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How to Care for the Nandina Firepower Plant

Fire Power, a compact cultivar of the popular nandina shrub, reaches up to 2-feet tall and produces large, white flowers in spring and red-tinged leaves in summer. As winter approaches, the leaves turn an attractive, deep-red color that match the red berries borne in fall. Nandina Fire Power grows slowly and spreads through underground stems, eventually creating a large clump that makes an attractive ground cover or specimen planting. The shrub performs best in USDA hardiness zones 6 through 10, lives for up to 100 years or more with proper care and is considered relatively low-maintenance.

Plant Nandina Fire Power during any time of year that the soil is warm and workable. Choose a planting site that receives full sunlight throughout the day and consists of well-drained, moist, rich soil for optimal growth and performance. Space Nandina Fire Power shrubs 24 to 36 inches apart.

Spread a 2- to 3-inch layer of organic mulch over the soil surrounding the plant to improve moisture retention, deter weed growth and insulate the root system. Start the mulch at least 3 inches from the plant's crown, or the area where the stem and roots meet, to allow room for adequate air circulation.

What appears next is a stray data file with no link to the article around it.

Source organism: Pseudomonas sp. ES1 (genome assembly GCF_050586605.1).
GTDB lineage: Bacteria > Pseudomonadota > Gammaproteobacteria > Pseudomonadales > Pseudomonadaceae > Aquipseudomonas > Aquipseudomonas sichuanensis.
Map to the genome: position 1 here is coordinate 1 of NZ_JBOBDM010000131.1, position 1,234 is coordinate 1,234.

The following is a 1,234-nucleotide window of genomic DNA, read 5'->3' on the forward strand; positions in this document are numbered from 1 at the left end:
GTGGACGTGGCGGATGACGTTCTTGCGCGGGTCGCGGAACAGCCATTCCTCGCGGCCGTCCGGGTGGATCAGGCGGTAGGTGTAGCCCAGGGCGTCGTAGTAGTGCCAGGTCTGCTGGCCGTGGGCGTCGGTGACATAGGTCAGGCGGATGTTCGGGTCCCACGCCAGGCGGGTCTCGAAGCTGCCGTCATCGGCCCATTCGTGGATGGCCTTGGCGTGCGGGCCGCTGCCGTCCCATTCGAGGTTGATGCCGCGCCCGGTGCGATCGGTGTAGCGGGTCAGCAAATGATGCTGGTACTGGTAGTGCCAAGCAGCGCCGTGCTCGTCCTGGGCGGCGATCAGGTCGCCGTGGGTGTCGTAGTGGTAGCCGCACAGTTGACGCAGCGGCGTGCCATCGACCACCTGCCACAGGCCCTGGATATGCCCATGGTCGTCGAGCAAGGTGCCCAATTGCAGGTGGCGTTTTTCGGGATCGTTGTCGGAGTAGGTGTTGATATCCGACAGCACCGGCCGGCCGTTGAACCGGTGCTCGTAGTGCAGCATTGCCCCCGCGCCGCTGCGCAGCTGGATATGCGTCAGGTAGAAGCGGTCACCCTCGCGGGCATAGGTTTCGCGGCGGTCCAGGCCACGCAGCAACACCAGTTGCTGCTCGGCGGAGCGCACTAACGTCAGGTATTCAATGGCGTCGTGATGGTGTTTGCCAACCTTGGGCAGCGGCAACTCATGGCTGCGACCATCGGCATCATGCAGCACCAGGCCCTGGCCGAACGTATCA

Water Nandina Fire Power plant once every week during the spring, summer and fall months to prevent the soil from drying out completely. Reduce the watering frequency to once every 10 to 14 days during winter, when active growth ceases. Soak the soil to a depth of at least 6 inches at each watering to make sure the roots receive enough moisture.

Feed the shrub once per month during spring, summer and fall to provide proper nutrition for root, flower, foliage and berry production. Use a balanced 10-10-10 NPK fertilizer at the rate suggested by the manufacturer for the best results. Water lightly after feeding to prevent root injury and to help the nutrients penetrate the soil.

Prune Nandina Fire Power plant once per year during early spring, just before active growth resumes. Use pruning shears to cut the tallest canes back to the ground to promote a thicker, denser and more compact growth habit. Allow shorter canes to remain 4 to 5 inches above the soil, which will encourage bushier growth.


Pine straw, chopped leaves and grass clippings all make effective mulch for Nandina Fire Power.

The plant commonly survives long periods of neglect with no lasting side-effects, and remains safe for the duration of long vacations or trips. It makes a great landscape plant for the frequent traveler.

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